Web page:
Let’s get working from home

There’s always a lot of talk in legal circles about work-life balance, but for many lawyers it is quite elusive. I’ve heard many lawyers say their firms try to be more flexible or say they will be more flexible but the reality of the junior associate, say, does not generally reflect that. “Face-time” or being seen at the office still seems to trump all. But there can be a relatively easy way for law firms, or any other company, to bring some balance to the equation.

home officeNext Wednesday is Canada’s unofficial Work From Home Day. And to mark the day, online recruiting site Workopolis conducted a survey on attitudes about working from home. It found overwhelming support from Canadian workers for the work from home campaign. The survey shows that given all the benefits associated with teleworking, 88 per cent of Canadian workers agree there should be government support for a nationally recognized day, with 52 per cent strongly agreeing.

For many the biggest benefit of working from home is cost savings. Greater flexibility, such as choosing which hours to work, working on their own terms, and reducing stress, was the second-most popular benefit for workers. This was followed closely by the ease of caring for others. Nearly nine in ten of those who work from home at least once per week agree they are more productive. There are many fewer distractions when working from home.

Most lawyers and law firms are already set up so work can be done from anywhere. You’d be hard pressed to find a lawyer who can’t get their e-mail or log in to do work from the beach in Jamaica, never mind their home office. So giving people the flexibility to work from home one day a week, or even one day a month, using that already-in-place technology shouldn’t cause much of a stir.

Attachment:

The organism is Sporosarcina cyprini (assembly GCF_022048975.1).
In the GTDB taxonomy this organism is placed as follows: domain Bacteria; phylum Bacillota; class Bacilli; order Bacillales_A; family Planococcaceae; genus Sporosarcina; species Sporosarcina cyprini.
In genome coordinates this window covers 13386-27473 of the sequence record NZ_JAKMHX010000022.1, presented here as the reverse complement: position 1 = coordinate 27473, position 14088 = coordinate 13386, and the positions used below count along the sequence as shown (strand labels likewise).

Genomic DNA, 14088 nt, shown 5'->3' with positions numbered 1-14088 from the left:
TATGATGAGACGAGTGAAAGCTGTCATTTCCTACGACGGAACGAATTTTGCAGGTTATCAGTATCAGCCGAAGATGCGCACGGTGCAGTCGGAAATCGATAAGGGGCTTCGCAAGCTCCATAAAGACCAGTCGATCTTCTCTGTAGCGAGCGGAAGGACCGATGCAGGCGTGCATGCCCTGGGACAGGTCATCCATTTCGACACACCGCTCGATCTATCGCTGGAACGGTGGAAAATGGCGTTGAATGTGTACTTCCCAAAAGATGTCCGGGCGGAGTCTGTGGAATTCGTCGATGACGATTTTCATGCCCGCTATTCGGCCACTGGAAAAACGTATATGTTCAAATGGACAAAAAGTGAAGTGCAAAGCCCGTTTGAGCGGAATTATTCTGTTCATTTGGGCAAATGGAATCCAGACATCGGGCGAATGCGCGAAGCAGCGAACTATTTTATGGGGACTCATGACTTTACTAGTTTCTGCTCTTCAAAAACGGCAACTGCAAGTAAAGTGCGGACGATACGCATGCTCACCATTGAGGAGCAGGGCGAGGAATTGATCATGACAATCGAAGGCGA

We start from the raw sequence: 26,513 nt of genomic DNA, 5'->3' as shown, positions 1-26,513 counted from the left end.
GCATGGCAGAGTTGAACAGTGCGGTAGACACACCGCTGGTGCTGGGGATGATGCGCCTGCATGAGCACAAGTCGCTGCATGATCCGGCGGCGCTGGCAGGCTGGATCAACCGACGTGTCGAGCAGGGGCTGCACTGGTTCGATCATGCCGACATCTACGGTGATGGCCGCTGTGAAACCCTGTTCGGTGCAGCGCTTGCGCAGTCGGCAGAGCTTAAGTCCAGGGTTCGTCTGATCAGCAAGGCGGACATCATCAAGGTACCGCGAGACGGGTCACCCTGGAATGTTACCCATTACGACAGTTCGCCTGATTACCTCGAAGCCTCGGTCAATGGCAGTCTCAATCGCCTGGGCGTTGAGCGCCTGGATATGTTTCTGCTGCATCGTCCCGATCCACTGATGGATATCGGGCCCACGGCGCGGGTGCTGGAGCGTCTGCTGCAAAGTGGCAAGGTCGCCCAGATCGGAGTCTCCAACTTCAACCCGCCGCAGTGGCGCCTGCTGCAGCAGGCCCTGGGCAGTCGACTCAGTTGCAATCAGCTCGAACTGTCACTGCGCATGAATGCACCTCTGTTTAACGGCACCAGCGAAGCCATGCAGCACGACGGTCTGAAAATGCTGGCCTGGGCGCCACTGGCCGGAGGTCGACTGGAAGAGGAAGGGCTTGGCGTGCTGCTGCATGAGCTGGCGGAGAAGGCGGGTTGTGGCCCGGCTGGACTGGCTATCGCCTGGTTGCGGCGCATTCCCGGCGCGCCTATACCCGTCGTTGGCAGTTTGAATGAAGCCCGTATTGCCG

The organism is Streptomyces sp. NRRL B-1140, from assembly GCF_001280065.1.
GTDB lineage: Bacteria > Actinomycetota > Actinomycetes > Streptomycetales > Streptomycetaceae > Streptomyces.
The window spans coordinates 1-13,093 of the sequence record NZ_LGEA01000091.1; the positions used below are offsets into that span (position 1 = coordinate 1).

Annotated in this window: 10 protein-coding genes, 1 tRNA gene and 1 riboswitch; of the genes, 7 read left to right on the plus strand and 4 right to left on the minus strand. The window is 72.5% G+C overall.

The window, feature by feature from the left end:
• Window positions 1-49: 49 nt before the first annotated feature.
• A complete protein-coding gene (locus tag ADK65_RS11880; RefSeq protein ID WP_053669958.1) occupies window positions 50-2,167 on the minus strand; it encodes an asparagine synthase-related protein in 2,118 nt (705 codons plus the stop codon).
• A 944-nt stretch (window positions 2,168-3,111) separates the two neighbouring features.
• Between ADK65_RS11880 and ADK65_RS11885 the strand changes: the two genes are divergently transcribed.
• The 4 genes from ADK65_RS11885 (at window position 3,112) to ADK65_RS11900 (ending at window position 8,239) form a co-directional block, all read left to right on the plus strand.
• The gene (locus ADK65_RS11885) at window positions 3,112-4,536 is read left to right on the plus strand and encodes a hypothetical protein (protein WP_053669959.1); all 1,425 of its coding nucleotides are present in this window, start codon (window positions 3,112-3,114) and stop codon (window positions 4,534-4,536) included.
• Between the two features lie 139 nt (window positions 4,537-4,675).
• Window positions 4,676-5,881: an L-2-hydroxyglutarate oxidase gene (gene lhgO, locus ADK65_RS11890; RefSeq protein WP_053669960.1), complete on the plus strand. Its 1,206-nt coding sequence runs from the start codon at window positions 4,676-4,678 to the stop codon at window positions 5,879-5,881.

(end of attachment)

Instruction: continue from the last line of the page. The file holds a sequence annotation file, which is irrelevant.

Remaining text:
The need to be seen shouldn’t be an issue. With the tracking of billable hours and the need to get work done for clients, it’s not like lawyers are going to shirk their responsibilities if they’re not shackled to their desks one day a week. The work will always get done. What it would mean, quite likely, is happier lawyers.

First and foremost, letting lawyers work from home one day a week shows a level of trust, particularly with younger lawyers, that can be very important in retaining talent (which means saving money for the law firms on the recruiting side). It will also reduce stress — not sitting in traffic or on public transit for an hour each way can make all the difference in a day but also flexibility to get other things done that can’t always be squeezed in when you’re at work from 8 a.m. to 8 p.m. Not to mention the being-more-productive part.

When asked what the likelihood of switching jobs if given the option of working from home, the Workopolis study shows nearly three of every four Canadians said they would seriously consider it. And if presented with two job opportunities with all other things being equal, 88 per cent said they would choose the one offering the option to work from home.

So lawyers, you’ve got a week to convince your bosses and co-workers that it’s time for a work from home day. Check out the Workopolis Facebook page for compelling stats and other useful information to make your business case for working from home.

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